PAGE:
• Administering any and all medications at all hours of the day.
  • Organising medications into regular doses- such as a Webster Pack.
  • Recording what medications LO is taking and when they are taking them.
  • Knowledgeable about medical conditions and which of these each medication is treating. 
  • Speaking regularly with LO's GP, pharmacist and other members of the medical team. 

Tips for this level of care

  • Use Webster Packs or a sorting system.
  • Keep a record of medications being taken and the time taken everyday.  This helps you keep track of 'as needed' medications and stick to daily limits. Record side effects, pain levels, vital signs and other observations you make.  This is especially helpful if/ when you are discussing LO's wellness with medical professionals.  Having this system also makes it easier to leave LO with a different carer, as you know all relevant information will be recorded in your absence and substitute carer can refer back to previous days for guidance. 
  • Tell LO what they are taking when you administer medications.
  • Remind LO what each medication is used for... this is helpful when LO questions why they are taking so many tablets! 
  • Be gentle and patient.  If LO refuses a medication, assess their mood before trying to explain why it is important to take the tablet.  If they are agitated, worried or anxious, no amount of reasoning will help. Let LO miss the one dose.  Ensure it is included in the next round of medications.    Discuss it calmly with LO when they are in a better mood.  If refusal continues, record this and discuss it with a health professional at your next appointment.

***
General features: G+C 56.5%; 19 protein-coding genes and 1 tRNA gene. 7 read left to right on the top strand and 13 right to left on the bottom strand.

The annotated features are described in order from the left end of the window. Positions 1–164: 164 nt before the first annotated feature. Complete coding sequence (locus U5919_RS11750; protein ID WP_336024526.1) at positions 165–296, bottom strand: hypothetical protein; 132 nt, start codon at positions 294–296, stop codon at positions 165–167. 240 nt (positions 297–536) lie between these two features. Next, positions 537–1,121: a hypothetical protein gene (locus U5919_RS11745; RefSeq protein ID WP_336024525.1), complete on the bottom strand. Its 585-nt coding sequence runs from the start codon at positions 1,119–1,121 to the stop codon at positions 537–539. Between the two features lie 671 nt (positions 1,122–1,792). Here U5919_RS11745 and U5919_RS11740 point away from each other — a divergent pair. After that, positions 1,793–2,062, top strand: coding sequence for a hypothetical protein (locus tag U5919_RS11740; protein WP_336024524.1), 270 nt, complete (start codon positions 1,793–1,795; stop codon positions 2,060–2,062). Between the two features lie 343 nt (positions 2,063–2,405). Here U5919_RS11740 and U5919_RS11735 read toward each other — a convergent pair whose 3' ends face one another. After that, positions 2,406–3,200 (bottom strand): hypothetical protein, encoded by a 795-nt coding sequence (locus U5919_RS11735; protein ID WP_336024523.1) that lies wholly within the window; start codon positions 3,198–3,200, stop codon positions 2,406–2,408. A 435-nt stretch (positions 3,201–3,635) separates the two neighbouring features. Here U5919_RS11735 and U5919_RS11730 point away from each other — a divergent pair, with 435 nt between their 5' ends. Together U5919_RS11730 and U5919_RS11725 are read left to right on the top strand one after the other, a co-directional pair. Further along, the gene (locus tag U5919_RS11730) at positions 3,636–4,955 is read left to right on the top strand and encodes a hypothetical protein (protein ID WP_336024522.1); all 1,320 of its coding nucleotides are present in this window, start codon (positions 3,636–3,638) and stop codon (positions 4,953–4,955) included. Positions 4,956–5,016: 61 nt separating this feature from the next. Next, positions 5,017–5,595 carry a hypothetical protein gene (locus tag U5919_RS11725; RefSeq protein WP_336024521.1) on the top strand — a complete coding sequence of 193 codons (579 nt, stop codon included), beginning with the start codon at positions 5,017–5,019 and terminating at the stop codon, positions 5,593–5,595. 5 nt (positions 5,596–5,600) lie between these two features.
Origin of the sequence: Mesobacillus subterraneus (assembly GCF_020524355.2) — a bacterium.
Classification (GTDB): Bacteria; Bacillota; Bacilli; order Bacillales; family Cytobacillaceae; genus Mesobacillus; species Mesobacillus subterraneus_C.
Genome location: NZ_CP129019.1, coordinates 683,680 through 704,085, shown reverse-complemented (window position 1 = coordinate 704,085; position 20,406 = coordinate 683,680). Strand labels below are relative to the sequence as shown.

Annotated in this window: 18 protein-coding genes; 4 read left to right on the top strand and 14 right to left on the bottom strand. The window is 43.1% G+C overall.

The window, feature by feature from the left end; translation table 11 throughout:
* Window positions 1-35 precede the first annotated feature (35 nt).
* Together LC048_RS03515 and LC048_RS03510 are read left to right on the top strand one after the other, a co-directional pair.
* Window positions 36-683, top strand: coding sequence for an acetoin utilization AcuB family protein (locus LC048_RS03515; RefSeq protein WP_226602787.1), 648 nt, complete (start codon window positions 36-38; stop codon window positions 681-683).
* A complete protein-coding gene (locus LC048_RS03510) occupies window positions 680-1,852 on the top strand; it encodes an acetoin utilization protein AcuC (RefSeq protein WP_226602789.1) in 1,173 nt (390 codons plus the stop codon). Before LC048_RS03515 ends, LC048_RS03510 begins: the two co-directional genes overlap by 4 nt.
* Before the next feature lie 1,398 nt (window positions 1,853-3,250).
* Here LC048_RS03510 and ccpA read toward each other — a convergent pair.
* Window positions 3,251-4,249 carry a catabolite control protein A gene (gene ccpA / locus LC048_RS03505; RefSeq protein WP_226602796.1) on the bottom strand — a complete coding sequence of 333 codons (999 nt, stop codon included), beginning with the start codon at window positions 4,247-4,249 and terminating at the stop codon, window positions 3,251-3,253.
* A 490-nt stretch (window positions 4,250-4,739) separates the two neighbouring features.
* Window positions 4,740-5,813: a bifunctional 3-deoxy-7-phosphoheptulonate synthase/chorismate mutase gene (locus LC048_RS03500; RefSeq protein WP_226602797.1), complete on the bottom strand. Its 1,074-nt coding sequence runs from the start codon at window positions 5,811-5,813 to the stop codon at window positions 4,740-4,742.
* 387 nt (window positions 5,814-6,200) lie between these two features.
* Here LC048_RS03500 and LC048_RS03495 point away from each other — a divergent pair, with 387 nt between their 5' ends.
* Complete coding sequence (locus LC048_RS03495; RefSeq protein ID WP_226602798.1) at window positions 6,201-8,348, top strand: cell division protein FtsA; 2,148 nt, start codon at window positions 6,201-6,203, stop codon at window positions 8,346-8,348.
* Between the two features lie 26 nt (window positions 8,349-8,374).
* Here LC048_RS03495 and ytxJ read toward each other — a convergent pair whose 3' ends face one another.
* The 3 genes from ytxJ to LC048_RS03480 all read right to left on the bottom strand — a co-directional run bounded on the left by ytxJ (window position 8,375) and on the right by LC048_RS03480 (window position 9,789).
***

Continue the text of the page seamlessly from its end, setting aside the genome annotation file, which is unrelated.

At all levels...

Remember that managing one's own medication is, for some, equal to brushing your teeth or combing your hair.  It is a personal aspect of health care and often it is the only thing that any patient is able to control themselves.  Sharing this responsibility and eventually handing it over to someone else is a huge step for anyone to take, so be mindful of this.  You have a huge responsibility now, but you can do this.